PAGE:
Smacking your child can affect their brain development by altering neural responses to their environment, a new study warns.
Harvard University researchers investigated the effects of smacking, known as corporal punishment, on the brains of 147 children.
They found it may affect a child’s brain development in similar ways to ‘more severe forms of violence’ and maltreatment.
Children who had been smacked had a greater neural response in multiple regions of the prefrontal cortex (PFC), including in regions that are part of what’s known as the ‘salience network’ (SN).
These regions respond to cues in the environment that tend to be consequential, such as a threat, and may affect decision-making and processing of situations.
Smacking is legal in the US, while in the UK, Scotland completely prohibited corporal punishment of children in 2020, and Wales is set to follow in 2020.
In England, however, a ‘reasonable chastisement’ defence allows parents to legally smack their child unless it causes bruises, grazes, scratches, minor swellings or cuts.
This defence has been criticised as it effectively means children can be smacked if it doesn’t leave evidence.
This could mean parents target areas that don’t leave a mark, such as the head, potentially causing even more serious injuries that aren’t easily detected.
Smacking could alter a child’s neural responses to their environment in similar ways to a child experiencing more severe violence (stock picture posed by models)
What the law says
Hitting a child as a form of chastisement has been outlawed in several countries across the world such as France, Scotland and Sweden.
In England, it is unlawful for a parent or carer to smack their child, except where this amounts to ‘reasonable punishment’.
The defence of reasonable punishment is not valid in the case where the punishment ‘amounts to wounding, actual bodily harm, grievous bodily harm or child cruelty’.
In the US, it is legal to hit a child in all fifty states and the District of Columbia, but states differ widely about what precisely is allowed.
Enforcement of the law often depends on the discretion of prosecutors.
An NSPCC spokesperson said: ‘There is clear evidence that physical punishment damages children’s wellbeing and is linked to poorer outcomes in childhood and adulthood.
‘We would encourage parents to use alternative methods to teach their children the difference between right and wrong, with a positive parenting approach such as setting clear and consistent boundaries.’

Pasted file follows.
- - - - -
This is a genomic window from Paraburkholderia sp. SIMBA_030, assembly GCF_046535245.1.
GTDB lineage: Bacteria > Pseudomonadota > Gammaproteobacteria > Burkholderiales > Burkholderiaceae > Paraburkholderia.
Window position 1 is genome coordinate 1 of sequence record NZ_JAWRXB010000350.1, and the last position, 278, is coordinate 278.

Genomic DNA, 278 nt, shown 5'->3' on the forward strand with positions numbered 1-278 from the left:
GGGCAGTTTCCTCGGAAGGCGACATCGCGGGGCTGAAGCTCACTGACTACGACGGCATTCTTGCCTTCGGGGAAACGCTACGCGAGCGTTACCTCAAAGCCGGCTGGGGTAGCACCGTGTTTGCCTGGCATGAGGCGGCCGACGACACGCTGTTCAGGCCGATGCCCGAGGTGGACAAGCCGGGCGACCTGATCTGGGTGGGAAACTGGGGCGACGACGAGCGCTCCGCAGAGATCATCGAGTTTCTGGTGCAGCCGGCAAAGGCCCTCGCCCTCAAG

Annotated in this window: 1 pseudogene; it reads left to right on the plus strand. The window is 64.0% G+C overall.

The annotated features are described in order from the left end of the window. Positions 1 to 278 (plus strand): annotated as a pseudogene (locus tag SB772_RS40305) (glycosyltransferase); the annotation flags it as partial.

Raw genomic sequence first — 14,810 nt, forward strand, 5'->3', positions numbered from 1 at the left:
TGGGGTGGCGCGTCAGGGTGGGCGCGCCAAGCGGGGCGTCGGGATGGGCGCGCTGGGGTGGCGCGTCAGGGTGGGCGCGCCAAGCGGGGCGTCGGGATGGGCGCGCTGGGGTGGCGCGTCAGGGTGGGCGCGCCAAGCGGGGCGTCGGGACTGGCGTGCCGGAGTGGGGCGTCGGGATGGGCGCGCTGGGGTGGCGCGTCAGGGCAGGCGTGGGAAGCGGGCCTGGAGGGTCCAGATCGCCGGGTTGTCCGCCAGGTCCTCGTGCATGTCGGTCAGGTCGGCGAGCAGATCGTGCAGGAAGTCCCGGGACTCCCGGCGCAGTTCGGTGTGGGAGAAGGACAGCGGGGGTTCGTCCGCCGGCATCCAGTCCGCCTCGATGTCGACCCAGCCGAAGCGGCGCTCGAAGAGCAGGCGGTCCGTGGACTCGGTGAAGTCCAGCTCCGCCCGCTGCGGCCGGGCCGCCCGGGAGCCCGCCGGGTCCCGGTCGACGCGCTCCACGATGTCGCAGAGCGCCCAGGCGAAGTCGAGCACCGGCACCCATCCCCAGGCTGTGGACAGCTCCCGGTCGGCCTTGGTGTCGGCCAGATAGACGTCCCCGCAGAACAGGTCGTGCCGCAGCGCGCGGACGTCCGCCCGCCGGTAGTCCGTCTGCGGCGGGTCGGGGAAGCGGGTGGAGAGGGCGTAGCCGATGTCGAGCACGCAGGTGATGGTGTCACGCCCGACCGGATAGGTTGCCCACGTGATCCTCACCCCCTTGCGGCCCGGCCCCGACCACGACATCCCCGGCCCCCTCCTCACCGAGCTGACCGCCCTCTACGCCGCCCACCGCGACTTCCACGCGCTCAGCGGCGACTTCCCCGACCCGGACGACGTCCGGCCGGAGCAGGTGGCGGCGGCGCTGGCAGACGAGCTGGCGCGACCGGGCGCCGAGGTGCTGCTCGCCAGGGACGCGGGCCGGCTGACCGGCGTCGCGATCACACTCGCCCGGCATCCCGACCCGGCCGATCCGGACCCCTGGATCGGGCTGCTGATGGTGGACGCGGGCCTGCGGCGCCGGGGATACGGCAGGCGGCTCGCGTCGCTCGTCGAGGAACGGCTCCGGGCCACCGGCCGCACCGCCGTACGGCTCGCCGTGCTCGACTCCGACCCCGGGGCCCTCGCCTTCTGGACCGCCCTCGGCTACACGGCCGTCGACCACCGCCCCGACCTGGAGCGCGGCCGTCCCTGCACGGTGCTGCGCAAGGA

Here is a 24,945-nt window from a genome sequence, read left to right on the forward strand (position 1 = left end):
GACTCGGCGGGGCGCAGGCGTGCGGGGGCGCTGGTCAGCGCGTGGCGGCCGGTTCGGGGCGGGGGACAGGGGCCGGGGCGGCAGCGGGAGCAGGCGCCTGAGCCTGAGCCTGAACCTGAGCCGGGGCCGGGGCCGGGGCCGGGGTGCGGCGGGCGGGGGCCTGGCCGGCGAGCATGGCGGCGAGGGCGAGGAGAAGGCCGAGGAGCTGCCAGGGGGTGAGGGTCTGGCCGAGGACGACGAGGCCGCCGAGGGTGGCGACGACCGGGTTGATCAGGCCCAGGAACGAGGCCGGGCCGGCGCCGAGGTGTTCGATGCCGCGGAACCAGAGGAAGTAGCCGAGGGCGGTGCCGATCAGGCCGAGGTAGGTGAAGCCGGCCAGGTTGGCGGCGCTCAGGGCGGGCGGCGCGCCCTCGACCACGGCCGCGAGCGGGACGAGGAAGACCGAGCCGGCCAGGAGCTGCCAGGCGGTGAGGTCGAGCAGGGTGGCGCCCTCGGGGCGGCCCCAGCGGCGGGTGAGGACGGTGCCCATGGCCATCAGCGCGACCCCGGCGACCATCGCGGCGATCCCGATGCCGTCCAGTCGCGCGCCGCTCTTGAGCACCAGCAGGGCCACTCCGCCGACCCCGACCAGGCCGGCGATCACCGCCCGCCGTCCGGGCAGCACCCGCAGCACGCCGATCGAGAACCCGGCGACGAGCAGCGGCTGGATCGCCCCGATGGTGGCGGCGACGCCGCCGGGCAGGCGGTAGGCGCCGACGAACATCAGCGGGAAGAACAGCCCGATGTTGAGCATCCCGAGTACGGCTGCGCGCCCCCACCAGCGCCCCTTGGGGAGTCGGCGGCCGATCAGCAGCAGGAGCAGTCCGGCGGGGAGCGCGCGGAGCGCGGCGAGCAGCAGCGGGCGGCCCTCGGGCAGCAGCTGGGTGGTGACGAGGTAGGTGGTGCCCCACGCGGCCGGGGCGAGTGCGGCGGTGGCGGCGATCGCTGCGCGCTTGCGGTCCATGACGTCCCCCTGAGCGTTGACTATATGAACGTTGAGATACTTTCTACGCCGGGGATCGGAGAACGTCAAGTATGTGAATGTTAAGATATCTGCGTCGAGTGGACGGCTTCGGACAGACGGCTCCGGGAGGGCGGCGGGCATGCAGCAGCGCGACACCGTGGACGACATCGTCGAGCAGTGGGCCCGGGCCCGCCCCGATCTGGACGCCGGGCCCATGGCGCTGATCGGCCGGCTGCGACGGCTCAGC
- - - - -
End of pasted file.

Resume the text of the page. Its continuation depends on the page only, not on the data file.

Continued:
The new research from the Harvard team builds on existing studies that show heightened activity in certain regions of the brains of children who experience abuse in response to threat cues.
‘We know that children whose families use corporal punishment are more likely to develop anxiety, depression, behaviour problems, and other mental health problems, but many people don’t think about spanking as a form of violence,’ said study author Katie A. McLaughlin at Harvard’s Department of Psychology.
‘In this study, we wanted to examine whether there was an impact of spanking at a neurobiological level, in terms of how the brain is developing.’
McLaughlin and her colleagues analysed data from a large study of children between the ages of three and 11.
They focused on 147 children around ages 10 and 11 who had been spanked, excluding children who had also experienced more severe forms of violence.
Map shows the countries that have outlawed all forms of corporal punishment of children (highlighted in red). Wales is set to follow in 2022
Smacking ‘makes your child less intelligent’
Smacking children stunts their intelligence, prior research suggests.
Smacked youngsters have IQs severalpoints lower than those whose parents merely remonstrate with them, a 2009 study found.
Researcher Murray Straus of the University of New Hampshire, who devoted his career to studying the effects of corporal punishment, said talking tochildren fosters brain development.
In contrast, physical punishment can leave youngsters in a state of fear, hindering their ability to learn.
DrStraus said: ‘The less corporal punishment is used by a parent, the more verbal interaction is needed to teach and correct the child.